Personally I would've liked it if they would have come out not necessarily against the cop, but in favor of education for concealed carry safety.  Maybe starting a campaign to spread awareness on how to behave properly while carrying, using this tragedy as a learning opportunity.

edit:  And this is yet another situation in which body cameras would have been extremely helpful.
I've followed this case very closely and honestly cannot find another reason other than, we trust cops to do the right thing and your line of "If every cop who accidentally shot or killed someone got charged with murder or manslaughter nobody would want to be a cop.".  I don't see how this man was shot for anything other than being black.  He did exactly what you are suppose to do.  That cop is a murderer IMO and should never be on the streets much less policing them.

cheapass

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Re: Firearms in the home
« Reply #2671 on: June 20, 2017, 12:07:13 PM »
True. I'm not sure how you were legally suppose to carry ammo then - could you carry a magazine or speed loader on your gun belt or in your pocket or did they have to be no where near your body and totally inaccessible and thus useless?

I'm no expert on California law but in Illinois as long as there wasn't a bullet in the gun it didn't matter where the magazine was, it was "unloaded".
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Chris22

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Re: Firearms in the home
« Reply #2672 on: June 20, 2017, 12:21:22 PM »
True. I'm not sure how you were legally suppose to carry ammo then - could you carry a magazine or speed loader on your gun belt or in your pocket or did they have to be no where near your body and totally inaccessible and thus useless?

I'm no expert on California law but in Illinois as long as there wasn't a bullet in the gun it didn't matter where the magazine was, it was "unloaded".

For a while before IL had CCW, it was common to carry an unloaded handgun and a full magazine in a fanny pack ("encased" per IL law) and it was, according to the internet lawyers, "legal."  I was never brave enough to risk the felony conviction to try that approach.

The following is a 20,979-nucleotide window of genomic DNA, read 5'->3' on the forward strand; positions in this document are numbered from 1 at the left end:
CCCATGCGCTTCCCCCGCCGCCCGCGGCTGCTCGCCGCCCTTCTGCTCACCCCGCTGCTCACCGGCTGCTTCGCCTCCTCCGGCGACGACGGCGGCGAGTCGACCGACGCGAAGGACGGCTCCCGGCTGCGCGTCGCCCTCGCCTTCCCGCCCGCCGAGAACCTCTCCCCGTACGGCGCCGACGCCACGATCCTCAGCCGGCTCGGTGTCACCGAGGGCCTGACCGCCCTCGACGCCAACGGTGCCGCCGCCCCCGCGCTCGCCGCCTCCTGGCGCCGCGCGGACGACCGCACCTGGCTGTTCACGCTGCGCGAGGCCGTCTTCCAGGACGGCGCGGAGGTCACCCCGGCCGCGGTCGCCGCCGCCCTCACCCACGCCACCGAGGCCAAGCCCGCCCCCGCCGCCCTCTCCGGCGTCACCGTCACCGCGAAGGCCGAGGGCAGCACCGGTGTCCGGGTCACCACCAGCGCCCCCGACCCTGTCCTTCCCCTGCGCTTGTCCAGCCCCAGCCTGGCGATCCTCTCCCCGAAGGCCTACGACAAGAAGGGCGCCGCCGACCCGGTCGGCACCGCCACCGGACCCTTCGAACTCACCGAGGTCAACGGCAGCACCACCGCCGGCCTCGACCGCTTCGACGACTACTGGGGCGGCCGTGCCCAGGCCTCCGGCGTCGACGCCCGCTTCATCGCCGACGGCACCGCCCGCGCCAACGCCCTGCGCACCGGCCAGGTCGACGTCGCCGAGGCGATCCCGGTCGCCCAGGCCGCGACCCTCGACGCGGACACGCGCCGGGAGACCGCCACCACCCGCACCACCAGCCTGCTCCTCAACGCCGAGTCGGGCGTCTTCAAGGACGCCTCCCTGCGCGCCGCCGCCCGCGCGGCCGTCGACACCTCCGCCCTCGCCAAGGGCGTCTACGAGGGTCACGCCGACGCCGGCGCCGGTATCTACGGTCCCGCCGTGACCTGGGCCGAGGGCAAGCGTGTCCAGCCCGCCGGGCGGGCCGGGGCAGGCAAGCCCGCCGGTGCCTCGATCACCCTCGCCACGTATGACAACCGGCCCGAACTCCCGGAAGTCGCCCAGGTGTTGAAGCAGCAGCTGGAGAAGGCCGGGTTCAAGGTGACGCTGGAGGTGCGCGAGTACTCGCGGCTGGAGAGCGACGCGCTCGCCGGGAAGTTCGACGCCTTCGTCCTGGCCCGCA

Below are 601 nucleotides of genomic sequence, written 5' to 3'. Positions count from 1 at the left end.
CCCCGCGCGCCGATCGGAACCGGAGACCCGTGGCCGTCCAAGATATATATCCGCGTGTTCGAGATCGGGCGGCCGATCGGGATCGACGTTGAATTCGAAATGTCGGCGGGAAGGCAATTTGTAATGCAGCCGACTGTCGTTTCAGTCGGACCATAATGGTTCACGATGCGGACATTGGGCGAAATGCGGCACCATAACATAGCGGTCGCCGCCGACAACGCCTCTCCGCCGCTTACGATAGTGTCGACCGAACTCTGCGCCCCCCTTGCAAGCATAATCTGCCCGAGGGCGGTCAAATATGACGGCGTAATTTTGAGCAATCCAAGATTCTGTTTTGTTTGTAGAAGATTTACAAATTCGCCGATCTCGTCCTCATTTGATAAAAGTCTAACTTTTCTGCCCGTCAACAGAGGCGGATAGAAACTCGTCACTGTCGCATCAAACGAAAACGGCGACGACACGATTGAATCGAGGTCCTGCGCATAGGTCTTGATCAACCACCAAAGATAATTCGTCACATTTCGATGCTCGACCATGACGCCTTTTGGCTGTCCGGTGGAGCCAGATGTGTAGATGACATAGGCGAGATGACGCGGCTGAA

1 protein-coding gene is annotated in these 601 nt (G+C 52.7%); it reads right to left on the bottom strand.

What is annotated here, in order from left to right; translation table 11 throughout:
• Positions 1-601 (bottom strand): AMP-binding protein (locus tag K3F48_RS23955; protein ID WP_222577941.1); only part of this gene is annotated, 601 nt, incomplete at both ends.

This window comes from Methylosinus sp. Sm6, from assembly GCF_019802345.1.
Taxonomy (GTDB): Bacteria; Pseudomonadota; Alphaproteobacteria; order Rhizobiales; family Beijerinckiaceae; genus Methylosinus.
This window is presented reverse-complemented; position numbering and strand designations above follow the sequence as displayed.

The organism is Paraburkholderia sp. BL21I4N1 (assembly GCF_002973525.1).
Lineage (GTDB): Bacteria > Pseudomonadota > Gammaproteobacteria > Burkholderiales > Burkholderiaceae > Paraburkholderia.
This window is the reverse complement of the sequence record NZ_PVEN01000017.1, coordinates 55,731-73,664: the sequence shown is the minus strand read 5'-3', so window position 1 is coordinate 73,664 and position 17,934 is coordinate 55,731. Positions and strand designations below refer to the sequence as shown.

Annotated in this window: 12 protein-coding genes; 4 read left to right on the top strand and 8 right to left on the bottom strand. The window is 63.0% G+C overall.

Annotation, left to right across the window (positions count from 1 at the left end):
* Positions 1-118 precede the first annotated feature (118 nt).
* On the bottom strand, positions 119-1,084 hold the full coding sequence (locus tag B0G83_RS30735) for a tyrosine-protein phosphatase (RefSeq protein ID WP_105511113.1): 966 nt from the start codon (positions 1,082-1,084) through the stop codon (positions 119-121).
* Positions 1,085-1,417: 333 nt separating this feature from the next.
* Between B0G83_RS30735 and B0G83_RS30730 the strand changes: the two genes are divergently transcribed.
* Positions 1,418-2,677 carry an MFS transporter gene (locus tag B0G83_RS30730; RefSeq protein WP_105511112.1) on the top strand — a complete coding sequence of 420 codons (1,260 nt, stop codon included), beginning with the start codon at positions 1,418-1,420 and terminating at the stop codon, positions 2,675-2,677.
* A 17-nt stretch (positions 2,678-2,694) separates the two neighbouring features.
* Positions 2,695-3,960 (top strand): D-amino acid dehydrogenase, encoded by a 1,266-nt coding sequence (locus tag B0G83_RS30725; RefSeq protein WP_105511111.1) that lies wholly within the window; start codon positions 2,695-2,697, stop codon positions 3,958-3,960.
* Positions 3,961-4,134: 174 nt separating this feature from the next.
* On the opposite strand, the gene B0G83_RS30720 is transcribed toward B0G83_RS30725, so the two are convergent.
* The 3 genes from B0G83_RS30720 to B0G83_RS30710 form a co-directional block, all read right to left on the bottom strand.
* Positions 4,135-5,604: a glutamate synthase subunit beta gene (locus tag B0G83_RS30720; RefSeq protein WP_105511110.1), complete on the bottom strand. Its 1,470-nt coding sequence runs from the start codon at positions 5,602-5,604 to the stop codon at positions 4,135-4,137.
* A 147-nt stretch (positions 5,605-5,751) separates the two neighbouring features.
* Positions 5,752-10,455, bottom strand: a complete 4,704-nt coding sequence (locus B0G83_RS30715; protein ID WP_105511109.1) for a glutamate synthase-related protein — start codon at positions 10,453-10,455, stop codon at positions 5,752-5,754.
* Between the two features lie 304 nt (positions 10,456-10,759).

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Gin1984

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Re: Firearms in the home
« Reply #2673 on: June 20, 2017, 12:30:00 PM »
True. I'm not sure how you were legally suppose to carry ammo then - could you carry a magazine or speed loader on your gun belt or in your pocket or did they have to be no where near your body and totally inaccessible and thus useless?

I'm no expert on California law but in Illinois as long as there wasn't a bullet in the gun it didn't matter where the magazine was, it was "unloaded".
According to my friends in California back then (I did not look), you had to have it not within arms distance of the firearm so if you had it in the car, the ammo had to be in the trunk. 

Midwest

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Re: Firearms in the home
« Reply #2674 on: June 20, 2017, 12:40:41 PM »

If every cop who accidentally shot or killed someone got charged with murder or manslaughter nobody would want to be a cop.

edit:  And this is yet another situation in which body cameras would have been extremely helpful.

If by accident you mean justified but tragic, I agree cops should not be charged. 

If by justified, you mean the cop screwed up and and killed/injured somebody through over aggression or  incompetence, then they should definately be charged. 

Police, if anything, are given too much of the benefit of the doubt in these situations.  If police were afraid of prosecution, tactics would change to avoid certain situations (no knock warrants, playing soldier).  99.99% of cops are great.  It's the small minority that need reigned in.

Agree with you on the body camera's. 

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Re: Firearms in the home
« Reply #2675 on: June 20, 2017, 09:40:52 PM »
  99.99% of cops are great.  It's the small minority that need reigned in.


[/quote]

Funny how the 99.99% never do anything to reign in the supposed tiny fraction of bad cops.   A "good" cop who looks the other way is a bad cop.

It's much more widespread than .01%. 

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Re: Firearms in the home
« Reply #2676 on: June 20, 2017, 10:28:55 PM »
Funny how the 99.99% never do anything to reign in the supposed tiny fraction of bad cops.   A "good" cop who looks the other way is a bad cop.

It's much more widespread than .01%.

I assume you're being facetious with your gratuitous use of absolutes here.

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Re: Firearms in the home
« Reply #2677 on: June 20, 2017, 11:18:26 PM »
Funny how the 99.99% never do anything to reign in the supposed tiny fraction of bad cops.   A "good" cop who looks the other way is a bad cop.

It's much more widespread than .01%.

I assume you're being facetious with your gratuitous use of absolutes here.

If it will make you feel better I'll say "almost" never instead.   Name me any of the recent cop kills civilian stories in the news where a "good" cop testified against the shooter. 

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Re: Firearms in the home
« Reply #2678 on: June 20, 2017, 11:39:57 PM »
Funny how the 99.99% never do anything to reign in the supposed tiny fraction of bad cops.   A "good" cop who looks the other way is a bad cop.